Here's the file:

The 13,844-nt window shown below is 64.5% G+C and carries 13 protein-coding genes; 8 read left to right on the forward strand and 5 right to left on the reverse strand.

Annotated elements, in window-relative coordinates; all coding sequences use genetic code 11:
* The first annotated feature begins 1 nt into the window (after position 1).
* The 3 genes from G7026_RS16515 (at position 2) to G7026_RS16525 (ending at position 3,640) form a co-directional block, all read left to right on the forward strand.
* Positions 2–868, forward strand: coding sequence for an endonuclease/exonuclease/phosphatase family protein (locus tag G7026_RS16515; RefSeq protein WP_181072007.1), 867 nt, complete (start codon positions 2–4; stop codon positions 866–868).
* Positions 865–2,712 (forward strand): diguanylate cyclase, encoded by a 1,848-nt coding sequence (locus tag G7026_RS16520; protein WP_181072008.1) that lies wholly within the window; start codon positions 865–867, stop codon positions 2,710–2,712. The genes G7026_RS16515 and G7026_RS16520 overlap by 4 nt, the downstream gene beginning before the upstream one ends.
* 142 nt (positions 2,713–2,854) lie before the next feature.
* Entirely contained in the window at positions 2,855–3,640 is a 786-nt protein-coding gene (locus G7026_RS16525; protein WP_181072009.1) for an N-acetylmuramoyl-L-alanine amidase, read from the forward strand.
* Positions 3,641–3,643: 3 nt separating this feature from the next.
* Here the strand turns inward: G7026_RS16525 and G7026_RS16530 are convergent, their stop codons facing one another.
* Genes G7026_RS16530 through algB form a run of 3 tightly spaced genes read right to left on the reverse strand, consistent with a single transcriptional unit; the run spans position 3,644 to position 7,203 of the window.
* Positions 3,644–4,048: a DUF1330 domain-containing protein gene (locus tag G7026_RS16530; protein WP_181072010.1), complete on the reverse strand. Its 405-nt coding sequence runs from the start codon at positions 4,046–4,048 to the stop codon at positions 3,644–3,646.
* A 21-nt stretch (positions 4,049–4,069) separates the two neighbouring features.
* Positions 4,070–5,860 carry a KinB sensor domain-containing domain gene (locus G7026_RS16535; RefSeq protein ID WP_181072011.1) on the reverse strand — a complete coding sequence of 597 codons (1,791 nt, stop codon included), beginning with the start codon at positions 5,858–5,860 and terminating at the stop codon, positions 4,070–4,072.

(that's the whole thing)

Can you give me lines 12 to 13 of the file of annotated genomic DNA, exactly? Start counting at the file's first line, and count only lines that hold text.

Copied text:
* Positions 3,644–4,048: a DUF1330 domain-containing protein gene (locus tag G7026_RS16530; protein WP_181072010.1), complete on the reverse strand. Its 405-nt coding sequence runs from the start codon at positions 4,046–4,048 to the stop codon at positions 3,644–3,646.
* A 21-nt stretch (positions 4,049–4,069) separates the two neighbouring features.